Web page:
Thursday, 21 January 2021 13:45

Library Should Re-consider Policies so Public Has Access to Reading Materials

By Kathryn Cuneo | Letters to the Editor

As we endure the 10th month of the pandemic many activities still remain off-limits. But if communities having access to books, reading should not be one. However, the Saratoga Springs Public Library’s response to the pandemic has made this opportunity difficult. Initially when the library reopened, their “Phase 2” response led to waiting over a week after requesting a book, having it be pulled from the shelf and then setting up an appointment to pick it up (which wasn’t possible on the same day). Then over the summer in accordance with the lower positivity rate, in-person browsing was allowed which made borrowing books much more possible. Throughout the pandemic, books undergo a 4-day quarantine, even though “spread from touching surfaces is not thought to be the main way the virus spreads” (CDC).

Now, however, the library as of January 11 has closed again and no books are being lent out. I appreciate the vigilance the library is taking in their response to COVID-19. Nevertheless, accessibility to reading materials is even more crucial whilst the public is inside with limited activities. There are other options than completely closing down the library and should be greater nuance in the protocol as more is learned about the virus. Lack of access to the library affects those lower in socioeconomic status disproportionately who don’t have the means to obtain books otherwise.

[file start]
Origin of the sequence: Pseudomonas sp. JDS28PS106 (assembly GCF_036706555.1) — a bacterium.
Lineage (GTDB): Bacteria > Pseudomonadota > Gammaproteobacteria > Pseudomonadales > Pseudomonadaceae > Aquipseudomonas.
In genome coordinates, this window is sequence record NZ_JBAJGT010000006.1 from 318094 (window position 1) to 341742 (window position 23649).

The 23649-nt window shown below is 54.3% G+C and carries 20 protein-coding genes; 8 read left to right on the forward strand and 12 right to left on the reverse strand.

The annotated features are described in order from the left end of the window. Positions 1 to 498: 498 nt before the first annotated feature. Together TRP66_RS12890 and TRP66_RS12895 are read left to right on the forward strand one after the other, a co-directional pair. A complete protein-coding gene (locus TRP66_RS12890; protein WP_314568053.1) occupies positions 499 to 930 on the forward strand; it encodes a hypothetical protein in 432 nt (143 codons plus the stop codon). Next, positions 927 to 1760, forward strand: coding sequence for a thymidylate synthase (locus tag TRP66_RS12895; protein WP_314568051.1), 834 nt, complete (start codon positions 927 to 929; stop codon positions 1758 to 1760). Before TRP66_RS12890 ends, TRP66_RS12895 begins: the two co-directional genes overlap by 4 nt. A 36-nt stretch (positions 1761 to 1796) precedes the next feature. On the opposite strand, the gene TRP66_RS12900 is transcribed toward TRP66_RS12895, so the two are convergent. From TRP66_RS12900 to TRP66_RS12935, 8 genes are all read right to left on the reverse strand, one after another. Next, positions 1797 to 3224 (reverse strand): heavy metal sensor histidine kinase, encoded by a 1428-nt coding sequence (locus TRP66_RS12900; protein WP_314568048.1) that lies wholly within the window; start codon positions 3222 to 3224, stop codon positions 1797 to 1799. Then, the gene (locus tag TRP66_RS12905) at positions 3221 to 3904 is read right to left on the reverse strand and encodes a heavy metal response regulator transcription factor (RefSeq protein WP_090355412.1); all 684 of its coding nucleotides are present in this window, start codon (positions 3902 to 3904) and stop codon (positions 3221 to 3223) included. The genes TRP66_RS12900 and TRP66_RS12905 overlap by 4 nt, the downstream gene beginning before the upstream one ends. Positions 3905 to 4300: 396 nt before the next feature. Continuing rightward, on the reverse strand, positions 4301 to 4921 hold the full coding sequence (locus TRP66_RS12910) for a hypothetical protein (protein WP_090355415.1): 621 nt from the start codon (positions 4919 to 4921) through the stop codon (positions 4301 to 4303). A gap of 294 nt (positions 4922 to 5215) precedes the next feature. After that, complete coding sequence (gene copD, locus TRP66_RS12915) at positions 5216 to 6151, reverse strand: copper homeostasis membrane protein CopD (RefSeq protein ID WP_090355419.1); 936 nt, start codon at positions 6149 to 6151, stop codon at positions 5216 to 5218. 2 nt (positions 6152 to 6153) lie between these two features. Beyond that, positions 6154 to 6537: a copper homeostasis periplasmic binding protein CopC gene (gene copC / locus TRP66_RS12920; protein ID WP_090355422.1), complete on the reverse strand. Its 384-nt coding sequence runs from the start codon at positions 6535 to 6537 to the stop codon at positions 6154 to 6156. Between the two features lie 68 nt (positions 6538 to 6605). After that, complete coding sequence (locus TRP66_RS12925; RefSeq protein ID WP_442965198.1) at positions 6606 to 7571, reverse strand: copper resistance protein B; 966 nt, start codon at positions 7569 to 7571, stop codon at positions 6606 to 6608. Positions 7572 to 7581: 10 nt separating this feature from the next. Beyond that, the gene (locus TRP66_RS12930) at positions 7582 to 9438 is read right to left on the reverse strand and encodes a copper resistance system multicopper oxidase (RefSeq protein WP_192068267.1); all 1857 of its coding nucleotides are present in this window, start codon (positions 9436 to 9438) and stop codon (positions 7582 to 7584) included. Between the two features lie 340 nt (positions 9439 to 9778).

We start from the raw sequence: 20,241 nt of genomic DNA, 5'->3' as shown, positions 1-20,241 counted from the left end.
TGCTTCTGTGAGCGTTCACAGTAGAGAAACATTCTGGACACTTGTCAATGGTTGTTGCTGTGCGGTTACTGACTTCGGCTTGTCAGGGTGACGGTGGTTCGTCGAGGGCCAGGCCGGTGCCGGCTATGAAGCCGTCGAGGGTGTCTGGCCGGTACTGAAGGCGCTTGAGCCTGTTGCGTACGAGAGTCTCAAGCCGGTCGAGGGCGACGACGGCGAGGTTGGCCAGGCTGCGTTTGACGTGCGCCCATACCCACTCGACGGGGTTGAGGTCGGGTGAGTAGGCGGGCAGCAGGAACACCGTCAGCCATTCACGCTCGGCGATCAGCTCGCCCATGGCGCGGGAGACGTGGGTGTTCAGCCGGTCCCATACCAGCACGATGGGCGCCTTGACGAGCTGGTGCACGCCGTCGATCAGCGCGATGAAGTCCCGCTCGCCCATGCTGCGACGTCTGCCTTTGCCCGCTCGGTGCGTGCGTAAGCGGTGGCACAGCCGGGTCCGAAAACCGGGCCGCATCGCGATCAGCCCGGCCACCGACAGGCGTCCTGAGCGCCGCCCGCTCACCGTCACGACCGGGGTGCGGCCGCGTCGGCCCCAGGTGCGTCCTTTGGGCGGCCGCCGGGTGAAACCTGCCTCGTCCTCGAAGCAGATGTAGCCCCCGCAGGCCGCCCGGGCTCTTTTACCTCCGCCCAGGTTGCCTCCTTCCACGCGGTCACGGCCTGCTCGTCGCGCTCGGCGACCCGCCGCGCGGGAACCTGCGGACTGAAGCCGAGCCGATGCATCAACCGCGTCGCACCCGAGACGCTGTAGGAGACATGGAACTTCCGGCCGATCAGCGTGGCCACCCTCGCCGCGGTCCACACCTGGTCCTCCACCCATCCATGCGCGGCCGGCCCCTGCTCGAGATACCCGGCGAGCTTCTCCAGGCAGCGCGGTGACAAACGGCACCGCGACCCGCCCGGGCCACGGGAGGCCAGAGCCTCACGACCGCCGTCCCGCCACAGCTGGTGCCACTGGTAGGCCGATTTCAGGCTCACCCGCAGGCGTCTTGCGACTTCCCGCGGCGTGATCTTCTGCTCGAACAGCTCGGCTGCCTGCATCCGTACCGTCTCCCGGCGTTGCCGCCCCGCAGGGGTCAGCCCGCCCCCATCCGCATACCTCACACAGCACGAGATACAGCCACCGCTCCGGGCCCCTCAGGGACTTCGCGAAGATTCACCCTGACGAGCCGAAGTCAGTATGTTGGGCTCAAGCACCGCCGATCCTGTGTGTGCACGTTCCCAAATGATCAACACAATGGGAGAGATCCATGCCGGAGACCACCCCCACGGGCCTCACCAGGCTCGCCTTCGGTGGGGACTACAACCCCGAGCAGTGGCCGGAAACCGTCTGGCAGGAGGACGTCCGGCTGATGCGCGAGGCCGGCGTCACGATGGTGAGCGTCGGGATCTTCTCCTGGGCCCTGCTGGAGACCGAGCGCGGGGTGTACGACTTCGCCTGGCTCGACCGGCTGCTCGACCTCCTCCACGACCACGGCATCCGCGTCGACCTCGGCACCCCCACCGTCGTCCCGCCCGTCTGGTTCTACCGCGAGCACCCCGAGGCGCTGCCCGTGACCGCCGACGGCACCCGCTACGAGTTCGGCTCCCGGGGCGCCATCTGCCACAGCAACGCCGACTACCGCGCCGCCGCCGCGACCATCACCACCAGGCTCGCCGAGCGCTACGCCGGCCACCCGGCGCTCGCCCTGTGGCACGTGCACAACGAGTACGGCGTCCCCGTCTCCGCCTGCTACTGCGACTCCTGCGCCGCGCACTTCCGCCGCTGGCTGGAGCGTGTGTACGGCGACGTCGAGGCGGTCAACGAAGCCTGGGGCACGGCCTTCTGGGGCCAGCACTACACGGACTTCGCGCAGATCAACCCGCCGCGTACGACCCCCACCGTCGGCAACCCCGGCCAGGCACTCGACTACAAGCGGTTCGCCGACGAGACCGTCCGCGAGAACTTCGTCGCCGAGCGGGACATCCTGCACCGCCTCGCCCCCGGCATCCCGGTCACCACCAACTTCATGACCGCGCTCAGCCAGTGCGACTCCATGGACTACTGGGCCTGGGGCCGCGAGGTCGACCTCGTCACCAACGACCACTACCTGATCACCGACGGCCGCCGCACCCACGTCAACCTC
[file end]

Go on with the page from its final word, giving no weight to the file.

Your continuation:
Many other downtown businesses have adapted curbside pickup programs which fills orders within 1-2 hours and allows minimal contact between customers and staff. Was this considered for the library? 

There are many more options that allow library staff to still feel safe but ensuring tax-paying community members still have access to reading materials while waiting out the pandemic. I am asking the Saratoga Spring Public Library to reconsider its current policy to become more user friendly and allow the public to have access to reading materials. 

- Kathryn Cuneo, Saratoga Springs 

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